I get why Zimbabwe is in economic crisis the moment I land at Robert Gabriel Mugabe International Airport (which sounds more impressive than it is: about the size of a small regional airport, its dim lighting leaves it looking as tired as its namesake). Drawing up to an immigration desk festooned with a large KFC advert, I reach into my wallet for the US$55 visa fee. I present my card. Asked if I have cash, I reply that strangely, having just come from Johannesburg – and before that, London – I don’t happen to have American money on me. ‘Rand?’ the agent then asks, grimacing when I hold up the 81 South African bucks I manage to dig from my pocket – hardly worth his trouble.
He sends me to another desk, where after a long pause, another agent pulls out a card reader. ‘It doesn’t take Mastercard’ he tells me when I offer my payment. I fish for the Visa debit card I happen to have on me, and he puts it in the machine, waits a long moment, then says ‘the machine isn’t working.’ I’m told to stand aside. After another long wait, a tall man comes over and, with a stern look of authority, asks me ‘What do you suggest we do?’ Finding myself suddenly thrust into the role of management-consultant to a Third-World airport, I reply ‘Um, if your country has a severe shortage of foreign currency, shouldn’t you make it easy for people to give you foreign currency?’ He doesn’t find this funny. He motions to a young man to come over, and tells him to sort out the card reader. Finally, it works.
Emerging afterwards into the blinding sunlight, under a vast dome of deep blue sky, I see that Zimbabwe is extraordinary in every way – its extreme maladministration mirrored by its dazzling beauty. Harare rises out of the Highveld plateau, magnificent trees towering over sprawling green lawns. The sky is big, blue, the air still, the day warm without being hot. And as I drive into the city, I discover it harbours the full extremes of humanity – poverty and decay, wealth and dynamism.
We arrive in the Mbare district, a vast dusty open-air market bordered by decrepit concrete housing blocks. Surrounded by beaten dry-earth yards through which garbage blows, these monotonous repetitive slabs are cramped places with smashed windows and soot-burned stairwells, shouting the desperate conditions in which Harare’s poor live. Turning to plunge deep into the market, we bump along a rutted dirt road, which becomes a bog in the rainy season. We inch alongside handcarts, informal taxis, minibuses and pedestrians as we pass small shops built from old packing-crates, rickety tables with all manner of wares imaginable, and low-ceilinged workshops in which craftsmen produce any household item, furnishing or building material a client needs. Spotting a white man in the car, some enterprising young men improvise a traffic jam – a minibus suddenly finding itself cornered by a taxi, unable to move. When my driver pulls a few coins from his pocket, they suddenly find a way to unclog the congestion. There are smiles all round: nothing personal, just doing his job.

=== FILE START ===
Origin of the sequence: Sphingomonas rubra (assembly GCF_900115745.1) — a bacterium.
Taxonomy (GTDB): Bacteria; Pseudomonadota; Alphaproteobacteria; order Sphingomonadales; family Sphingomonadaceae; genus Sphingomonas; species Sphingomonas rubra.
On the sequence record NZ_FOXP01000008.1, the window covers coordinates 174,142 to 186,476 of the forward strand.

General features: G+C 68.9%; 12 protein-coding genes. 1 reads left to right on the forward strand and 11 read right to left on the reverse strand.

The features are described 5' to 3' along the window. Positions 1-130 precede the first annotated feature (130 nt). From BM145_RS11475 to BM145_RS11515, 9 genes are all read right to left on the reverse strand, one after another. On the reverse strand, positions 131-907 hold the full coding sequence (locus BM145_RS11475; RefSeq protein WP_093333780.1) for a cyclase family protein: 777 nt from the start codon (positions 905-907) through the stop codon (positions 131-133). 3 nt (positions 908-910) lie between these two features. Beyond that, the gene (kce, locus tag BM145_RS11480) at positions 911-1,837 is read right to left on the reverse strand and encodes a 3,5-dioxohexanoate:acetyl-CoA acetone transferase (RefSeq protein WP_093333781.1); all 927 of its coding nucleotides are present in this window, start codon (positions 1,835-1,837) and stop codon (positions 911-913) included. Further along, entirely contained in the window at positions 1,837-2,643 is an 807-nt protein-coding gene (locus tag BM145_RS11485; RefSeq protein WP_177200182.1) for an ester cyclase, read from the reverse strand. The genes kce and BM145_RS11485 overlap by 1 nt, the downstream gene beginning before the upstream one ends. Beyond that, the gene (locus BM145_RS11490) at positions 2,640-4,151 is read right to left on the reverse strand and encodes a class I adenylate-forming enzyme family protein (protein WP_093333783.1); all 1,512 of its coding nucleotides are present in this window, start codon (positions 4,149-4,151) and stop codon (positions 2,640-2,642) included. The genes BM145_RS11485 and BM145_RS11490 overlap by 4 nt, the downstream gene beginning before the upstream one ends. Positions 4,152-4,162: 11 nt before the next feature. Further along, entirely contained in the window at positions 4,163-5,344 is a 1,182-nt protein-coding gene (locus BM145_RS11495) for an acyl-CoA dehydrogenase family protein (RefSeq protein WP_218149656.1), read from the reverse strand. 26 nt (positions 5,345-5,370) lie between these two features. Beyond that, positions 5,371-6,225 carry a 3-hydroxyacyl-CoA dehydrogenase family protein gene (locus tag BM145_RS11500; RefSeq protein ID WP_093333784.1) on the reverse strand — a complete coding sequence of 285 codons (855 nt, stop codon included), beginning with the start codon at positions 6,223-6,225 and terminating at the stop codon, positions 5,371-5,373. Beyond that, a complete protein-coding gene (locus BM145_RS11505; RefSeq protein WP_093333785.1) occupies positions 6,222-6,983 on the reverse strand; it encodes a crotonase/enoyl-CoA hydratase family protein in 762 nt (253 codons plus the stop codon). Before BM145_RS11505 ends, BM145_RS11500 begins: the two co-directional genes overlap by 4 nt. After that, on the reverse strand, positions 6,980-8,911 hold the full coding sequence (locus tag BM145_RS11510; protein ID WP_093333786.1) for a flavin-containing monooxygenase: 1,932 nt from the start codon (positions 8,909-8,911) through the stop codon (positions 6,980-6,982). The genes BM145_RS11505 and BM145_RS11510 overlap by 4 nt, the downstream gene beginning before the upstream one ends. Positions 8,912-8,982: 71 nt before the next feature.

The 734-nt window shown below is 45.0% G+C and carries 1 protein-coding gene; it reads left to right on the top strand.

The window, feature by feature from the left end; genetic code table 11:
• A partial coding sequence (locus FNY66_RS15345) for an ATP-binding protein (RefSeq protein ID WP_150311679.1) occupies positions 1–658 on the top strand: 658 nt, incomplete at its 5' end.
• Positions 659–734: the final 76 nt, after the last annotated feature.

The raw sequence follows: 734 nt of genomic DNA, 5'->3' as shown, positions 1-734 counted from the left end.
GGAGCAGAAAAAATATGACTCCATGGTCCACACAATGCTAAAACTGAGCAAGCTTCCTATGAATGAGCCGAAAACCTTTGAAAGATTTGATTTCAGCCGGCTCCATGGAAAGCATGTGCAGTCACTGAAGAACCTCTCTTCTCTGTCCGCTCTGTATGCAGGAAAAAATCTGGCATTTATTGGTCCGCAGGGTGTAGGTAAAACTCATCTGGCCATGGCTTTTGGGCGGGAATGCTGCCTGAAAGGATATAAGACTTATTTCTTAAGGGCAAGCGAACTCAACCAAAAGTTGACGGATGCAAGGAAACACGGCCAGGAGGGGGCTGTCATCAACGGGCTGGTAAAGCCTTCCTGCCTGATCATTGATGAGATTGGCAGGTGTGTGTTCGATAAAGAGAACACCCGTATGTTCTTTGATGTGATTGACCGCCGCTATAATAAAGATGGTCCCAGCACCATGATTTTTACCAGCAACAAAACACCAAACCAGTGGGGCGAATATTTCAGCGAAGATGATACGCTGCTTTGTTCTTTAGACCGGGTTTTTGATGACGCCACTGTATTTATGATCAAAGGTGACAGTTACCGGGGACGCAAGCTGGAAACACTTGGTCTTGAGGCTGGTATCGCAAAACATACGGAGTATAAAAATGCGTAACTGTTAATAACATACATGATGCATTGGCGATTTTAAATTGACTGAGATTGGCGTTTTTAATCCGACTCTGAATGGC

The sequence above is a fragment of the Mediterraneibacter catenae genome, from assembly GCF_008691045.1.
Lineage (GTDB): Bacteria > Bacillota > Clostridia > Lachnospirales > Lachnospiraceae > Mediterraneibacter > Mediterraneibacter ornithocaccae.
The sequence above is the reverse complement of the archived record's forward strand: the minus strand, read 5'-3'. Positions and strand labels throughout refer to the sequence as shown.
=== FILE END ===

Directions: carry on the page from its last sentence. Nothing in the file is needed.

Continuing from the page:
On the ‘other side of town’, the city feels like a pocket-sized Johannesburg, with expansive open-air shopping centres in which white Zimbabweans mingle with the black bourgeoisie in trendy cafes and South African chain restaurants. The avenues here are broad, if occasionally potholed, and the lawns are mowed. Later, we get to Gotchie-gotchie paMerek (gotchie-gotchie translating loosely as ‘good times’), a row of barbecue pits surrounded by small shops. A group of hustlers, who make their money ‘doing things,’ idle by the back of a pickup truck and drink beer while behind them, children are lined up waiting their turn at a water pump. ‘Nobody has money’ they tell me when asked how business is going. ‘Nobody has money’ the women sitting behind a small wooden table with a few pieces of fruit say. ‘Nobody is buying’ remarks the butcher in one of the nearby shops.
But I look at the fresh selection of succulent-looking meat, at the plump and brilliant array of fruit in the markets, and I know: these people aren’t letting stuff rot, then restocking with new supply that will itself go bad. I nudge a little, and people smile sheepishly. Yes, they admit: money is around. But everyone’s waiting to see what happens in the upcoming election before opening their wallets for public view.
As I write this week in Foreign Affairs, Zimbabwe appears to be on the brink of an economic revolution. One of the remarkable things is how, after years of political mismanagement, the country remains so resilient. Its citizens, harassed by an incompetent and wasteful government, have taken to concealing their economic activity where it can’t be plundered. A people used to finding ways to improvise an existence amid economic implosion and hyperinflation could, if given the opportunity, transform their economy.
But first they need that a government, which desperately wants money but makes it hard for visitors to cough it up, stop blocking their progress.
Image: The Skyline of Harare